- Walter Novak
- Chep Trick at the Rock Hall: Tommy's all right, Andy's all right- They just seem a little strange
Hyped as "the party of the year in Cleveland," the kickoff for the Rock Style exhibit at the Rock and Roll Hall of Fame and Museum on May 12 couldn't live up to its billing, despite appearances by fashion designer Tommy Hilfiger and his entourage (brother Andy and supermodel Maggie Rizer). Patrons were greeted by a veritable army of valets and a lengthy red carpet that stretched from the museum's doors to the curb, but the event was offset by a lack of energy, due in part to the fact that the mismatched bands played in an order that wasn't conducive to creating an enduring party atmosphere. Cheap Trick, the most raucous of the three acts on the bill, opened the affair with a typically solid set. The band, which defined power pop in the '70s and has since coasted on its laurels, was in fine form as guitarist Rick Nielsen flicked his guitar picks into the audience and brought out a five-necked guitar (and actually played each neck) for "Surrender." By not headlining, though, Cheap Trick's enthusiasm was lost on the crowd, most of which was still trickling in by the time the band cranked up its amps shortly before 8 p.m.
The next performer, Michael Fredo (the nephew of Hilfiger), sang to the accompaniment of a tape, on which the majority of the vocals and music to his set were recorded. His good looks and energy (he jumped into the crowd at one point) couldn't make up for the fact that his songs were cheesy ballads that had much in common with boy bands like 'N Sync and the Backstreet Boys. While the Neville Brothers turned in a solid set, the New Orleans-based group's mixture of zydeco and soul (anchored by Aaron Neville's potent falsetto) would have served better as a warm-up act for Cheap Trick. Questionable decisions regarding the musical entertainment notwithstanding, the party, billed as a benefit with tickets in the $200-$500 range, just wasn't as festive as the one that kicked off the Roots, Rhymes, and Rage hip-hop exhibit last fall. Not that we would return our bag of swag, which included a Hilfiger vest and a Rock Hall-logo-emblazoned CD case.
While the musical talent slated to appear at the 9th Annual Tops Great American Rib Cook-Off and Music Festival (May 25-29 at the Burke Lakefront Airport) includes names you'll recognize -- has-been national acts such as Southside Johnny & the Asbury Jukes, Weird Al Yankovic, Ringo Starr and his All Starr Band (featuring local Eric Carmen), K.C. & the Sunshine Band, and Todd Rundgren -- its rival, the Great Lakes Mall National Rib Cook-Off (May 18-21 at the Great Lakes Mall Festival Park) has picked some of the best local acts to provide entertainment on its stages.
"There's nothing wrong with Ringo Starr, but that's a concert," Great Lakes Cook-Off organizer/rib aficionado Gary Jacob says. "We're trying to merge the food and the music into a big party. I hope that people who like to do that remember the way it used to be, back in the early '80s, when these festivals started and there was more of a blending of the food and the music."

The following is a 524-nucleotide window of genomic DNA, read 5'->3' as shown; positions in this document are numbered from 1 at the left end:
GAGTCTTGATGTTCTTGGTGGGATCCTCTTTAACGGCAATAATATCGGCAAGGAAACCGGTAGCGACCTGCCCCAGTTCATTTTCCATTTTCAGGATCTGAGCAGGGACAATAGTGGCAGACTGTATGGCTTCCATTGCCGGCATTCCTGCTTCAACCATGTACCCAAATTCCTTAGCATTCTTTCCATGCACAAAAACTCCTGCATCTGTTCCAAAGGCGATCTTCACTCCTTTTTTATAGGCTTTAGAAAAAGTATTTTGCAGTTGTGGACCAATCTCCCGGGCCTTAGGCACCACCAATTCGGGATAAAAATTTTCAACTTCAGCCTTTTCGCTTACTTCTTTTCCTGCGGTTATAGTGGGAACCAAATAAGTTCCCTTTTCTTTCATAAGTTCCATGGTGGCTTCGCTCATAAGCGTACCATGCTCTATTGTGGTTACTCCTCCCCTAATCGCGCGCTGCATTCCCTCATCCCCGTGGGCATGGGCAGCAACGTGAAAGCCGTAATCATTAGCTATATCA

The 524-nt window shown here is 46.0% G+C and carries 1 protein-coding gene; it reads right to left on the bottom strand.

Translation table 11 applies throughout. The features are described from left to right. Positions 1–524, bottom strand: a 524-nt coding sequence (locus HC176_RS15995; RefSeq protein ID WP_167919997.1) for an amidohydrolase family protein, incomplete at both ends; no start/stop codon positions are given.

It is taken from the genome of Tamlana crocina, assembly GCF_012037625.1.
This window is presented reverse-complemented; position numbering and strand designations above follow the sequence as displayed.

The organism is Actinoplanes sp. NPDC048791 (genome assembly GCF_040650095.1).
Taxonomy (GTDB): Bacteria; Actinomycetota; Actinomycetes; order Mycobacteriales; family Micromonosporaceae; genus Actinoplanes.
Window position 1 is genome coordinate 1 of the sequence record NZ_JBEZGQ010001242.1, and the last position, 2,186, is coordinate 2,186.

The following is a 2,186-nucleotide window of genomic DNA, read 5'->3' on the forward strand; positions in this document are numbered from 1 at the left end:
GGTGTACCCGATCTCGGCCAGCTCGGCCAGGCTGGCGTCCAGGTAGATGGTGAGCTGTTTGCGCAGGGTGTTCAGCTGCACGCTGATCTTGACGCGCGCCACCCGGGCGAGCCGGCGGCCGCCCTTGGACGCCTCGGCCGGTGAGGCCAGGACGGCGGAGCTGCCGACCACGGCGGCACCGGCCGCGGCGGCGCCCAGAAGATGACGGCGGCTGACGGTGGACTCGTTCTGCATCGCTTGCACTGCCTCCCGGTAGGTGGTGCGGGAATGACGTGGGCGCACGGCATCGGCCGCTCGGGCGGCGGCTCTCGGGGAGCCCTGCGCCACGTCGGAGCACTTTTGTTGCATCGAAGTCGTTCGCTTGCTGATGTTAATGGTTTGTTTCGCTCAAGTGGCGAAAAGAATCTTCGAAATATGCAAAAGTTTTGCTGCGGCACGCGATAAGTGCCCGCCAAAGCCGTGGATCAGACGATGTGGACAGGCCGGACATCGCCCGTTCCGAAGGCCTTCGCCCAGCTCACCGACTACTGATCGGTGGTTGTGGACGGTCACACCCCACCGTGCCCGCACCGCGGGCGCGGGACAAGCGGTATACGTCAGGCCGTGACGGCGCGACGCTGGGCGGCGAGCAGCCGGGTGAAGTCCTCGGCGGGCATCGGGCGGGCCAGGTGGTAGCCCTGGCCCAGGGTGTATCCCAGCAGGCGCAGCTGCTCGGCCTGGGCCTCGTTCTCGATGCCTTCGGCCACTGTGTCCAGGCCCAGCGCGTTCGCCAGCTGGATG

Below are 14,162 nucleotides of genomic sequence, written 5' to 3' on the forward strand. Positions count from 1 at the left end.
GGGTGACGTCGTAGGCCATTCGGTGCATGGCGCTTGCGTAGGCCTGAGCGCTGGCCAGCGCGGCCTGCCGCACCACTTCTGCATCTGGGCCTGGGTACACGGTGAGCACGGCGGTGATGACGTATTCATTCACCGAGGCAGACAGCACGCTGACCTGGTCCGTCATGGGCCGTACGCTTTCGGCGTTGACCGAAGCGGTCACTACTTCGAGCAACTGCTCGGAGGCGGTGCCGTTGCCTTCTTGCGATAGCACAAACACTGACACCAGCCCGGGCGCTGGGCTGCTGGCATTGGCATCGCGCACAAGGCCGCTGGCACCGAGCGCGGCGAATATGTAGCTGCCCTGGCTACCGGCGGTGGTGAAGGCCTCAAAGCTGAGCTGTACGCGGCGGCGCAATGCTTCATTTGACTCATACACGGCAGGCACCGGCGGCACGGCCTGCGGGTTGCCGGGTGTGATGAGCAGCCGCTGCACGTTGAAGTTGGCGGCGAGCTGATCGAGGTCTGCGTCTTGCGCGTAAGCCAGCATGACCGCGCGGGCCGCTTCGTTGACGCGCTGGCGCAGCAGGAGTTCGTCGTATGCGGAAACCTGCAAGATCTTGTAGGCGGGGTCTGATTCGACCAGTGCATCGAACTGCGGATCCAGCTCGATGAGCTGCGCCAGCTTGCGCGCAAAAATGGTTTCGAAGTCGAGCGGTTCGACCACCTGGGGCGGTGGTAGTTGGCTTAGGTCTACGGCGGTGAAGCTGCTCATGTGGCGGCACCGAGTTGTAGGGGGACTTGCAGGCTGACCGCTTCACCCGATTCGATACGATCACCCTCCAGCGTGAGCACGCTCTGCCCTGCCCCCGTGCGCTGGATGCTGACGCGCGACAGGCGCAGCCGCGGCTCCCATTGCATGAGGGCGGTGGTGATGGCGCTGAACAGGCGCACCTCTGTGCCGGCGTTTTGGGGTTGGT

The locals scheduled to perform include Colin Dussault's Blues Project, Anne E. DeChant, the Casuals, Dreamstreet, Fayrewether, Beau Coup, Frankie Starr, After 5, Robert Ocasio's Latin Jazz Project, Qwasi Qwa (featuring the Raspberries' Wally Bryson, the father of Qwasi Qwa singer-guitarist Jesse Bryson), Stagepass, Hillbilly Idol, Sugar Magnolia, and the Dukes of Wail. For more information on the Great Lakes Mall National Rib Cook-Off, call 216-732-3230. For more information on the Tops Great American Rib Cook-Off and Music Festival, call 216-247-4FUN.
Director and former Cleveland Heights resident Michael Deet will be in town from Los Angeles on May 19 to film a scene for Incubus, a film about a demon who has sex with his victims. He'll be shooting footage for the movie at the local nightclub Wish, and it'll cost you $20 to get in for the night. The club is being selective about who it allows in, so the more outlandish you look, the better your chances. In addition, Wish promoter Jessica George will be compiling a soundtrack for the film and is soliciting material from local bands. "It's a funky, edgy movie," George says, adding that she's accepting music from all different genres. You can drop your music off in person during regular business hours (from 10 a.m. to 6 p.m.) or mail it to George's attention at Wish, 621 Johnson Avenue, Cleveland, OH 44113.
Use Once and Destroy, the aptly titled new album by the local punk outfit Bluto's Revenge, features 20 minutes of video which you can play on your computer. Included is random video footage in which they ignite an Oscar the Grouch-like muppet, ride a bike on skis down a snowy slope, and interview fans standing on the street outside of the Euclid Tavern. Produced by Bill Korecky at his Mars Studio, the album has a beefy, Bad Religion-like sound. Bluto's Revenge celebrates the release of the new record with a 10 p.m. show on May 20 at the Blind Lemon. Tickets are $5, and the Unknown and Eternal Struggle will open. For more information, call the club at 216-521-8878.